How to Have a Productive IEP Meeting

Adapted from an article written by Mashawna Thompson

This is not a comprehensive list. I’m not a teacher, although I do have a teaching degree. The advice I give is based on my experience as a parent, having two children (ages 4 and 14) who have IEPs and the dozens of IEP meetings I have prepared for and attended. Over the years I’ve made plenty of mistakes, but through them learned a lot. I now go into IEP meetings with much more confidence and competence and with far less fear than I did going in to the first one.

The most important piece of advice I can give is, be prepared. Do your homework prior to the IEP meeting. If they will be preparing a draft IEP, request a copy of the draft, proposed goals, and the results of any assessments/evaluations be given to you so you have time to review them before the IEP meeting. This is necessary in order for you to have active and meaningful participation in the meeting. If there is another assessment that you believe needs to be completed in order to provide a more complete evaluation of your child’s needs, you have the right to request one.

Ask to observe your child’s classroom, not only to see how your child performs, but also to look for areas in which the classroom teacher may need support or additional resources. Put together your own description of your child’s abilities and the services and accommodations you want. This information will be part of what makes up your child’s Academic Achievement and Functional Performance (PLAAFP). There is no limit to the length of this section, so write as much as is necessary to cover your child’s strengths, weaknesses, and needs.

Don’t forget to address areas of the Expanded Core Curriculum. These include compensatory academic skills, orientation and mobility, social interaction, independent living, recreation and leisure, career education, self-determination, use of technology, and visual efficiency skills. For specific examples and more information visit the following website:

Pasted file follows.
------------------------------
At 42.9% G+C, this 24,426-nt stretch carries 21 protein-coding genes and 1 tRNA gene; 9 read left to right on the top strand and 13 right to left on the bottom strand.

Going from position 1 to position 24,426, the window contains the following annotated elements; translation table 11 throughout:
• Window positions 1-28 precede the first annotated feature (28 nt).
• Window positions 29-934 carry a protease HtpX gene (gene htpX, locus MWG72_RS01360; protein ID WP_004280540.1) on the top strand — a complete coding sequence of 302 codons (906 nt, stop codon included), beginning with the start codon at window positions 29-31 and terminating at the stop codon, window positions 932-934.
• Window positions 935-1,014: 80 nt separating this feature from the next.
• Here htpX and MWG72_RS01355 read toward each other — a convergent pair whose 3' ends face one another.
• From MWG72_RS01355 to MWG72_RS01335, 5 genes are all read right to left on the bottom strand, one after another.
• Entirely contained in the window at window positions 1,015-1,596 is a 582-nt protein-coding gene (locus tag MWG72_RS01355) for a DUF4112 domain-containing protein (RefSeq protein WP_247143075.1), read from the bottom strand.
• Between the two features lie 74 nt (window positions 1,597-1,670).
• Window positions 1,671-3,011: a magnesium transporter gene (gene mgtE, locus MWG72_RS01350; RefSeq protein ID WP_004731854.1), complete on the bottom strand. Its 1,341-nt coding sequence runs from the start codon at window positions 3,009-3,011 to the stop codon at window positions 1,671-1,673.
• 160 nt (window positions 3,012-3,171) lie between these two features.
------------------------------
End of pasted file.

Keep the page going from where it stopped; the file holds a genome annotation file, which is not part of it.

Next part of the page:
You can write your own list of goals, services and accommodations you want. Goals should be based on PLAAFP. Learn how to write SMART IEP goals at

Visit the NOAH CARE website ( ) for specific examples of goals, services, accommodations and modifications for children with albinism.

Maintain high expectations for your child’s achievement. Expect grade level work. Expect the same level of achievement as you would if he/she did not have a disability. Expect him/her to be able to take notes, do research, work in groups, participate in projects, clubs, field trips, etc.

Don’t be intimidated. You are an expert with invaluable knowledge about your child’s abilities and needs. Bring support to the IEP meeting. Federal law allows you to invite anyone who has knowledge or expertise about your child. Have the people you invite take notes during the meeting. Bring any handouts/articles that address the specific needs of your child’s disability.

If possible, record the IEP meeting. This is the easiest way to ensure you have a detailed and accurate account of everything that is said /not said and every decision that is made during the meeting. Offer to provide the IEP team with a copy of the recording. The laws for recording meetings vary by state. Check with your state’s Department of Education.

Remember that the IEP process/meeting is not a war. Be polite and professional. Don’t go into the meeting with good guys against bad guys attitude. Keep it positive and focused. Get along with and respect the IEP team members, maintaining a professional relationship. You will likely be interacting and working with this group for many future IEP meetings. It’s okay to get upset. However, don’t let your emotions lead to a compromise that you wouldn’t otherwise allow. Don’t waste time arguing. Don’t waste time attempting to defend or justify your opinions and requests.

During the meeting you can ask them to change anything on the draft IEP that is incorrect and add any additional information that you want to be included. If you are confused about anything in the evaluations or draft IEP, ask them to explain it in terms that you can understand.

Take your time. Don’t feel rushed. Ask the team to reconvene if necessary, to allow you more time for you to review evaluation results, draft IEP and proposed goals. Don’t leave the IEP meeting without a copy of the revised draft IEP and any other documents that were prepared during the meeting. You do not have to sign the final IEP document at the IEP meeting.

Know your rights. State and district laws can expand on IDEA law and regulations, to increase services, but not to decrease rights or services. You are an equal member of your child’s IEP team. You know your child better than anyone and the IEP team must take your concerns and opinions into consideration when writing the IEP.